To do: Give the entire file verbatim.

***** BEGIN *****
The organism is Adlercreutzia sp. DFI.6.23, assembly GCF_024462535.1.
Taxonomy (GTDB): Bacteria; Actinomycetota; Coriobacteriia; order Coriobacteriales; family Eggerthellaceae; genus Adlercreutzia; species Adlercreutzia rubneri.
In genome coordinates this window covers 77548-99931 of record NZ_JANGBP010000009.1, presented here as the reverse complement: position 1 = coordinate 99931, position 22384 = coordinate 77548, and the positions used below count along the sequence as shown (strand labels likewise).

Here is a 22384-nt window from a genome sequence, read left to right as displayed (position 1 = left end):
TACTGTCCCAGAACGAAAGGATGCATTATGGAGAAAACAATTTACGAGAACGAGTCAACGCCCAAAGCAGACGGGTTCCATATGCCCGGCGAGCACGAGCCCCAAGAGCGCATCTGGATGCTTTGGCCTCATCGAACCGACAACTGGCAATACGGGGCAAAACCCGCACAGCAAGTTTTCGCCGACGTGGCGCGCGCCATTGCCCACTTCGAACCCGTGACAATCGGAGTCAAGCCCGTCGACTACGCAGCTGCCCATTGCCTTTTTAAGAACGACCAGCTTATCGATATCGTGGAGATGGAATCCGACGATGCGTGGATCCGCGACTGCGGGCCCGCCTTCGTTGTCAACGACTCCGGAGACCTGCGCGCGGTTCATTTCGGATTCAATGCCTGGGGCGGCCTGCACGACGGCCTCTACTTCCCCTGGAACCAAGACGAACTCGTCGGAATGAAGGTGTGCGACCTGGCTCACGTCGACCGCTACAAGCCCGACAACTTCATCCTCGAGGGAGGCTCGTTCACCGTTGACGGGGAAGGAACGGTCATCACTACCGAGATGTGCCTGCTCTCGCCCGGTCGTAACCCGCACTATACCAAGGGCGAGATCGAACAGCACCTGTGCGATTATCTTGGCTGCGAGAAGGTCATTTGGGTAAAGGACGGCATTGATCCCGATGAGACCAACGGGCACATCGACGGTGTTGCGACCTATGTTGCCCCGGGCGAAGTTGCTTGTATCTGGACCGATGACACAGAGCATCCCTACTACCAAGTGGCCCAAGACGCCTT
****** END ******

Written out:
The organism is Adlercreutzia sp. DFI.6.23, assembly GCF_024462535.1.
Taxonomy (GTDB): Bacteria; Actinomycetota; Coriobacteriia; order Coriobacteriales; family Eggerthellaceae; genus Adlercreutzia; species Adlercreutzia rubneri.
In genome coordinates this window covers 77548-99931 of record NZ_JANGBP010000009.1, presented here as the reverse complement: position 1 = coordinate 99931, position 22384 = coordinate 77548, and the positions used below count along the sequence as shown (strand labels likewise).

Here is a 22384-nt window from a genome sequence, read left to right as displayed (position 1 = left end):
TACTGTCCCAGAACGAAAGGATGCATTATGGAGAAAACAATTTACGAGAACGAGTCAACGCCCAAAGCAGACGGGTTCCATATGCCCGGCGAGCACGAGCCCCAAGAGCGCATCTGGATGCTTTGGCCTCATCGAACCGACAACTGGCAATACGGGGCAAAACCCGCACAGCAAGTTTTCGCCGACGTGGCGCGCGCCATTGCCCACTTCGAACCCGTGACAATCGGAGTCAAGCCCGTCGACTACGCAGCTGCCCATTGCCTTTTTAAGAACGACCAGCTTATCGATATCGTGGAGATGGAATCCGACGATGCGTGGATCCGCGACTGCGGGCCCGCCTTCGTTGTCAACGACTCCGGAGACCTGCGCGCGGTTCATTTCGGATTCAATGCCTGGGGCGGCCTGCACGACGGCCTCTACTTCCCCTGGAACCAAGACGAACTCGTCGGAATGAAGGTGTGCGACCTGGCTCACGTCGACCGCTACAAGCCCGACAACTTCATCCTCGAGGGAGGCTCGTTCACCGTTGACGGGGAAGGAACGGTCATCACTACCGAGATGTGCCTGCTCTCGCCCGGTCGTAACCCGCACTATACCAAGGGCGAGATCGAACAGCACCTGTGCGATTATCTTGGCTGCGAGAAGGTCATTTGGGTAAAGGACGGCATTGATCCCGATGAGACCAACGGGCACATCGACGGTGTTGCGACCTATGTTGCCCCGGGCGAAGTTGCTTGTATCTGGACCGATGACACAGAGCATCCCTACTACCAAGTGGCCCAAGACGCCTT